The final two public hearings on Ross-ville's proposed millage increase are sched-uled for Sept. 10.
Robin Hood was a hero for taking from the rich and giving to the poor.
Rossville Mayor Teddy Harris hasn't gotten quite the same acclaim from all of his neighbors for restructuring city taxes along those lines.
Harris lives in what's regarded as Rossville's nicest neighborhood: South Mission Ridge Drive.
It boasts well-tended homes, large lawns, miles-long views and well-heeled residents — including business owners, professionals and several City Council members.
But there's a price to pay for living atop the ridge: The neighborhood shoulders a big share of Rossville's property tax burden. It's widely asserted — though no one has hard figures to prove it — that the 110 or so homes that line the long ridgetop drive pay 80 percent of the city's taxes.
And now the neighborhood's property taxes appear to be heading even higher.
The Rossville City Council on Aug. 13 voted 3-2 to approve the first reading of a budget that would eliminate a $6.50-per-month administration fee charged to everyone with a water meter and replace the lost revenue by increasing the property tax by 3.655 mills.
That's good news to lower-income Rossville residents living in the valley. Those whose homes are worth less than $53,000 will see their overall tax bite shrink. And renters who pay water bills also will save $78 annually, because the administration fee is disappearing.
Meanwhile, residents with higher value homes on Mission Ridge and elsewhere in Rossville will pay more, overall, to the city. For example, someone who owns a home worth $180,000 will see his or her city taxes increase by $185 annually.
While he spearheaded the move to remake Rossville's tax structure, Harris is ambivalent about raising taxes on himself and his neighbors.
"I'm not happy about it," the mayor said. "I don't want to go up on taxes."
What is fair?
Harris notes that the property tax increase is less regressive than the fee was, because it's more of a burden for a poor person to pay $78 annually than a wealthy person. But his reasons for backing the change were largely practical.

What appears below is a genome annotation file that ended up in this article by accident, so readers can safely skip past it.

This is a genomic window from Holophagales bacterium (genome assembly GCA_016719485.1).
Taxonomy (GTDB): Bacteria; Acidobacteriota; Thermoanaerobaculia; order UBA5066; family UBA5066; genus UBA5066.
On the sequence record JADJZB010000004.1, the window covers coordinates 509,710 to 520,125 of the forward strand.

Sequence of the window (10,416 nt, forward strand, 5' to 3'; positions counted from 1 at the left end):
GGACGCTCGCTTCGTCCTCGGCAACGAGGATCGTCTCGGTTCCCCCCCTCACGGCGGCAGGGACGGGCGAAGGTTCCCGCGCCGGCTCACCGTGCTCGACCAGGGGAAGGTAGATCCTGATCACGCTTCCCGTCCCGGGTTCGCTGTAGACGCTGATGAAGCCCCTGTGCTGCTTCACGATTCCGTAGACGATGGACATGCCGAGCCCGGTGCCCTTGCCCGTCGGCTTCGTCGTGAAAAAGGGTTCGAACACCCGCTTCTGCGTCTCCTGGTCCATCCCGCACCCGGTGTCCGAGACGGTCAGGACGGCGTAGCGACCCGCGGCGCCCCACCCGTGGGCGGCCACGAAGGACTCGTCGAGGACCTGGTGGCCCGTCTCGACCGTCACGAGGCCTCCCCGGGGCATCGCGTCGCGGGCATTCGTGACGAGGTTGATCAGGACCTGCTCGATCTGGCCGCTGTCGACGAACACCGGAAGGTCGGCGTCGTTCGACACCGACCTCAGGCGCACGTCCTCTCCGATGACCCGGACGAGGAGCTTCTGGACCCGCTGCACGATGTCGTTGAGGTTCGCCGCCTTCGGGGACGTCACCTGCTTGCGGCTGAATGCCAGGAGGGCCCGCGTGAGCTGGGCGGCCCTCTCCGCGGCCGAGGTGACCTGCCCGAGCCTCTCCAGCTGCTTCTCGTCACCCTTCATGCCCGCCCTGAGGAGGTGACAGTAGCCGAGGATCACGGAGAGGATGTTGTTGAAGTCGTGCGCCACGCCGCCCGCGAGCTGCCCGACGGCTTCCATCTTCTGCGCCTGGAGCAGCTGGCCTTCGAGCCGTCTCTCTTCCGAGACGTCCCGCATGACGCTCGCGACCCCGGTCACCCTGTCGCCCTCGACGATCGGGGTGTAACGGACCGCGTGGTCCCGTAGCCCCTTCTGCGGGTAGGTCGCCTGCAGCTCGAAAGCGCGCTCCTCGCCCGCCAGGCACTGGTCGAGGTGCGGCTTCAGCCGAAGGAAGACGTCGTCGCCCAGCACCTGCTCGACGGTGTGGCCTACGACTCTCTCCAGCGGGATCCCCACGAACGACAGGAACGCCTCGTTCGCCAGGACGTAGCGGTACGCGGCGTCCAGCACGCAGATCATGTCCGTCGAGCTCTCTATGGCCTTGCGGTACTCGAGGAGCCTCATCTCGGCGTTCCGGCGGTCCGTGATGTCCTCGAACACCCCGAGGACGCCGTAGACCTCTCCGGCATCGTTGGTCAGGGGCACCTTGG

With the city facing a $227,000 annual budget deficit, something had to be done, he said. Harris also wanted to do away with what he calls a "hated" administration fee after hearing many complaints about it while campaigning.
"I'm facing it head-on and taking it by the horns," Harris said, explaining he can't solve the city's budget problems the way he said Congress does.
"They just print more money. I don't have the luxury to do that."
Harris isn't sure one type of taxation is more fair than another.
"What is fair?" he asked. "I'm not going to say that either one of them's fair."
The millage increase is the first since 2000, he said. The only other increase since then was the administration fee, which was approved in 2004.
"I didn't vote for that," Harris said.
Ridge residents opposed
Council members Cindy Bradshaw and Rick Buff — both of whom live on South Mission Ridge Drive — voted against the millage increase.
More than a dozen Mission Ridge residents expressed their displeasure with the tax increase at the Aug. 13 meeting.
John Llewellyn said that South Mission Ridge Drive brought in 80 percent of the city's revenue, yet many of its residents are on fixed incomes.
Bill Woods said that "any idiot" could pass a property tax increase and that the City Council shouldn't increase taxes when, in his opinion, they're already high. Woods said the city had promised the ridge's residents sidewalks and sewer in 1962, and they still are waiting.
He also said the city should look at alternative ways of generating revenue.
Harris supports that. He's hoping for some source of revenue that would allow the city to roll back its millage rate -- such as new development at the old Peerless Woolen Mills site.
For years, the city was supported largely by the mill. In 1978, the city was so flush with money that the City Council made headlines by completely doing away with city property taxes — for a month, when the majority of council members changed their minds and reinstated taxes.
But Peerless' closure turned Rossville into a mill town without a mill. Nowadays, residential property owners have to pick up the slack.
"You see that mill over there?" Harris asked Thursday, pointing toward the picture window in his office, which is dominated by a view of the Peerless mill. "That mill was the economic engine of the city for years. It's gone now. We had all our eggs in one basket."
Tim Omarzu covers education for the Times Free Press. Omarzu is a longtime journalist who has worked as a reporter and editor at daily and weekly newspapers in Michigan, Nevada and California.